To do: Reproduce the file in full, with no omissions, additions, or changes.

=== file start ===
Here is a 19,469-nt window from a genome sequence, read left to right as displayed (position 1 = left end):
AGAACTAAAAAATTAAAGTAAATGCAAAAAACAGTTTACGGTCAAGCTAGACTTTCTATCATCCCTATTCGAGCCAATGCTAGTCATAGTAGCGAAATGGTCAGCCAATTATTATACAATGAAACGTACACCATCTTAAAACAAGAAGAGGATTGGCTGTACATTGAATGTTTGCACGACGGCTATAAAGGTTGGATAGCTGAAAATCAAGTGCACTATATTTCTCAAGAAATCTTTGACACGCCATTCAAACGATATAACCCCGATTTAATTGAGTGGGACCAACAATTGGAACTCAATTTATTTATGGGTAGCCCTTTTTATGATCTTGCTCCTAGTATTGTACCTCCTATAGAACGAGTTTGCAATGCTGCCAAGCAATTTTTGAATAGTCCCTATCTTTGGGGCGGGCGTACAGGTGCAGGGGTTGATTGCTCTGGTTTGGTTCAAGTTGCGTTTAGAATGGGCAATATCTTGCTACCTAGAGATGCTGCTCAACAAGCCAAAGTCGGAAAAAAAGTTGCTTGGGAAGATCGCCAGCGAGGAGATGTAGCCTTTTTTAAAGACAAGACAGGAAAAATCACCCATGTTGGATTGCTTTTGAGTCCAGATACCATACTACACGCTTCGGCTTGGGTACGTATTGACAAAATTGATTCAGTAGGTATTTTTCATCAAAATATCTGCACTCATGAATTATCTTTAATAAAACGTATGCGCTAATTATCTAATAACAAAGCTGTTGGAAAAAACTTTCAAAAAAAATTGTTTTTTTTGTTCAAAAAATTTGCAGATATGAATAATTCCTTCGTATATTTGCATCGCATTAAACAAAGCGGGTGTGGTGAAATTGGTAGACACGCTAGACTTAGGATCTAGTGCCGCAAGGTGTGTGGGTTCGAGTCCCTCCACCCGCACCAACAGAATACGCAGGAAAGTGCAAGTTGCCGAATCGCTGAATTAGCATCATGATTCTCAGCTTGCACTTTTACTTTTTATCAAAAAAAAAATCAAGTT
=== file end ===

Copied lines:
Here is a 19,469-nt window from a genome sequence, read left to right as displayed (position 1 = left end):
AGAACTAAAAAATTAAAGTAAATGCAAAAAACAGTTTACGGTCAAGCTAGACTTTCTATCATCCCTATTCGAGCCAATGCTAGTCATAGTAGCGAAATGGTCAGCCAATTATTATACAATGAAACGTACACCATCTTAAAACAAGAAGAGGATTGGCTGTACATTGAATGTTTGCACGACGGCTATAAAGGTTGGATAGCTGAAAATCAAGTGCACTATATTTCTCAAGAAATCTTTGACACGCCATTCAAACGATATAACCCCGATTTAATTGAGTGGGACCAACAATTGGAACTCAATTTATTTATGGGTAGCCCTTTTTATGATCTTGCTCCTAGTATTGTACCTCCTATAGAACGAGTTTGCAATGCTGCCAAGCAATTTTTGAATAGTCCCTATCTTTGGGGCGGGCGTACAGGTGCAGGGGTTGATTGCTCTGGTTTGGTTCAAGTTGCGTTTAGAATGGGCAATATCTTGCTACCTAGAGATGCTGCTCAACAAGCCAAAGTCGGAAAAAAAGTTGCTTGGGAAGATCGCCAGCGAGGAGATGTAGCCTTTTTTAAAGACAAGACAGGAAAAATCACCCATGTTGGATTGCTTTTGAGTCCAGATACCATACTACACGCTTCGGCTTGGGTACGTATTGACAAAATTGATTCAGTAGGTATTTTTCATCAAAATATCTGCACTCATGAATTATCTTTAATAAAACGTATGCGCTAATTATCTAATAACAAAGCTGTTGGAAAAAACTTTCAAAAAAAATTGTTTTTTTTGTTCAAAAAATTTGCAGATATGAATAATTCCTTCGTATATTTGCATCGCATTAAACAAAGCGGGTGTGGTGAAATTGGTAGACACGCTAGACTTAGGATCTAGTGCCGCAAGGTGTGTGGGTTCGAGTCCCTCCACCCGCACCAACAGAATACGCAGGAAAGTGCAAGTTGCCGAATCGCTGAATTAGCATCATGATTCTCAGCTTGCACTTTTACTTTTTATCAAAAAAAAAATCAAGTT